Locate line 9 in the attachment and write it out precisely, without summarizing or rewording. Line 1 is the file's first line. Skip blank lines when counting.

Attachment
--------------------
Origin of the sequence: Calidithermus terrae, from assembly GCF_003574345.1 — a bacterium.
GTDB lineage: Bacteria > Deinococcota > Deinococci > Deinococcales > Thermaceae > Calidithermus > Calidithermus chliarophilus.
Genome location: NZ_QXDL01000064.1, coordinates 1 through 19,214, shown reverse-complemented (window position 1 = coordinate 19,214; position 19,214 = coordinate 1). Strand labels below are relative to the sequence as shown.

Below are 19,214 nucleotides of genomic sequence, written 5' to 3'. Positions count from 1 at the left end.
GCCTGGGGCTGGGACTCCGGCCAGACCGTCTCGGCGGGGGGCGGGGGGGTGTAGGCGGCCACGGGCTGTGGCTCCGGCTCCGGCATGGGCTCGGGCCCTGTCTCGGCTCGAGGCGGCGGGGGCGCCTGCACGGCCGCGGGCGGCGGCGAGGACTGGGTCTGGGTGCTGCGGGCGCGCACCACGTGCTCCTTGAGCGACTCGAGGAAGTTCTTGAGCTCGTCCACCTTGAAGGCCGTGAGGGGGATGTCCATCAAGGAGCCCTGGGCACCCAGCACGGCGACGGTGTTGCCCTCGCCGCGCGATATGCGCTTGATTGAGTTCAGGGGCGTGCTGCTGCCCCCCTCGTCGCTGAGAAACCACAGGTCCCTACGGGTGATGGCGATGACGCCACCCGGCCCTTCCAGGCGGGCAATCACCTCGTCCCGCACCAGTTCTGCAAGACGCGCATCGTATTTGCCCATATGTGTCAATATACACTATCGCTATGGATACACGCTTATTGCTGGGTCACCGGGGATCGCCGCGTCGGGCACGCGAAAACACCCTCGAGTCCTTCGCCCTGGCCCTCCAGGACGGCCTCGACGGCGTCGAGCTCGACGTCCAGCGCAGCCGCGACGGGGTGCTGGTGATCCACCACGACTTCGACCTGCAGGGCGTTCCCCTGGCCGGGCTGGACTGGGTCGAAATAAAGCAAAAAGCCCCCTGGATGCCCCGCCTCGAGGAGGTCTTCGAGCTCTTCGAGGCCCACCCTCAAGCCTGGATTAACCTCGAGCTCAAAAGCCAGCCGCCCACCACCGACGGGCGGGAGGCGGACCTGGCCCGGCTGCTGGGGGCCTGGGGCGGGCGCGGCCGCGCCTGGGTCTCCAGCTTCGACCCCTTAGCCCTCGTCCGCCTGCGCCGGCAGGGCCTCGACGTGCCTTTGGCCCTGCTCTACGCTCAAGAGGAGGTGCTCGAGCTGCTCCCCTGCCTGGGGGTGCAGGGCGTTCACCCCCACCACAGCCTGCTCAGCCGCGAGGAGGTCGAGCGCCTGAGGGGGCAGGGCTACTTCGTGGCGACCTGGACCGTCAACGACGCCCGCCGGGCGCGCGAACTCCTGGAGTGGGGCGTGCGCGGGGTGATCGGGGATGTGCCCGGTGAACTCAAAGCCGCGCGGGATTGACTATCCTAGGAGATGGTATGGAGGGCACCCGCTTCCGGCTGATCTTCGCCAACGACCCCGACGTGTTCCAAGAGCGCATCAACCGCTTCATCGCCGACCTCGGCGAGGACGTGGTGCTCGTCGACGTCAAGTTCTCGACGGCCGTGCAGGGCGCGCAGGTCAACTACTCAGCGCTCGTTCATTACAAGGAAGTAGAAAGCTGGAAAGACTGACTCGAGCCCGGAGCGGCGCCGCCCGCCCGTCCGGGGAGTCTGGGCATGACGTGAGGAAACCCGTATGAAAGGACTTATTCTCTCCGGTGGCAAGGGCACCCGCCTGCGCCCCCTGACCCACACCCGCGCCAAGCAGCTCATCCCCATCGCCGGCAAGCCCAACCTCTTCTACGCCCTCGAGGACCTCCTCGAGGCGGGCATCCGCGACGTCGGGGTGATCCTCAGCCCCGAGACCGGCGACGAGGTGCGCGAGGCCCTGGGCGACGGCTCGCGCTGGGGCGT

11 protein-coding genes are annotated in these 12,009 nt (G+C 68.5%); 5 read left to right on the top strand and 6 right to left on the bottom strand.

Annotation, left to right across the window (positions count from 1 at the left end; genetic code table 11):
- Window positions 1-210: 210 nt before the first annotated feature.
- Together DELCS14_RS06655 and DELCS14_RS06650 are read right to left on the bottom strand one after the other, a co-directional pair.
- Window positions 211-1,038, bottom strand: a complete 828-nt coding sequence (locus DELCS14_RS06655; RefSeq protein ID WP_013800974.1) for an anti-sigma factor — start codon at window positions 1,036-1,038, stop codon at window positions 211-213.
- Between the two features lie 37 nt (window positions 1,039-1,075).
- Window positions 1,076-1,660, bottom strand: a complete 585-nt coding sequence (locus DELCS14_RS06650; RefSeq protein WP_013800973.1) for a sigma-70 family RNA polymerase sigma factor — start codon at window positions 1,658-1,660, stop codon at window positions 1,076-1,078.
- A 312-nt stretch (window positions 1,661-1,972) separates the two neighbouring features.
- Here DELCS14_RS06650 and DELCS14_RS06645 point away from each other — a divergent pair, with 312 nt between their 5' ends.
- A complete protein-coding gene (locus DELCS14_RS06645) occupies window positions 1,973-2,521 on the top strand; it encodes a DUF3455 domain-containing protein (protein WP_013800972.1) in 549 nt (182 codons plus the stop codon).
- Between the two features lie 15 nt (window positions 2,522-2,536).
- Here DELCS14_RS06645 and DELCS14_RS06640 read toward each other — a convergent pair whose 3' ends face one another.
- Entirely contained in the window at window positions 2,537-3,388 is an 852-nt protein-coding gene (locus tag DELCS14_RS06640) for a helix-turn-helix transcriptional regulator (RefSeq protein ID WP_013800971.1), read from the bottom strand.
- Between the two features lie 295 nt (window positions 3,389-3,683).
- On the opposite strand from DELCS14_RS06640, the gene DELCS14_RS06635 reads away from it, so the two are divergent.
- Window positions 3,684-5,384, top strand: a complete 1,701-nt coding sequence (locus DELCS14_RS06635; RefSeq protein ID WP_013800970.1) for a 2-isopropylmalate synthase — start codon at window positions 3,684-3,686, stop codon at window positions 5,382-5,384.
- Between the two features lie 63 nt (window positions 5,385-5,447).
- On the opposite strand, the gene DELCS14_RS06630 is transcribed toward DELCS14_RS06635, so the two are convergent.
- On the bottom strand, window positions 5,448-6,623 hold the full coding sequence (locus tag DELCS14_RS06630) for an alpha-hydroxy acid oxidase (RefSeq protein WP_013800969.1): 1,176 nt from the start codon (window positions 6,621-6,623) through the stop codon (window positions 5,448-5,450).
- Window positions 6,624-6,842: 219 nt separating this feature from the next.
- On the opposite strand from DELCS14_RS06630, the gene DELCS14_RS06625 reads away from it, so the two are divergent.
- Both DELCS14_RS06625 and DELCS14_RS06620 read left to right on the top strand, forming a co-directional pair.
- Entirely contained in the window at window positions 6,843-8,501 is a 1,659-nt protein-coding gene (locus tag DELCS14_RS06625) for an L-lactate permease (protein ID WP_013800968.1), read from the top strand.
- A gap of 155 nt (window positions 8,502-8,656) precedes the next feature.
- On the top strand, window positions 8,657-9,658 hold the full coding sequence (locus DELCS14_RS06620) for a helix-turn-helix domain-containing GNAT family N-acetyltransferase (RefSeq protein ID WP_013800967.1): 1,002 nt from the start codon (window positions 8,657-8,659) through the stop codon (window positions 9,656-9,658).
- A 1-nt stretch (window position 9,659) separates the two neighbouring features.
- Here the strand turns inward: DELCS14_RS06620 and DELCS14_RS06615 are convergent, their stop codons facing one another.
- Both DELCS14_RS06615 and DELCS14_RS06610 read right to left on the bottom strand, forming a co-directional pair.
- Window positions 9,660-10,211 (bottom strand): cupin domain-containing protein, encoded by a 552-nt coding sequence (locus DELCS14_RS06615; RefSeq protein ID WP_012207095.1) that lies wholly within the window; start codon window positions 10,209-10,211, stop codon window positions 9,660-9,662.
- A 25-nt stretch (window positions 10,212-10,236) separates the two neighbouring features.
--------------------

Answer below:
- Together DELCS14_RS06655 and DELCS14_RS06650 are read right to left on the bottom strand one after the other, a co-directional pair.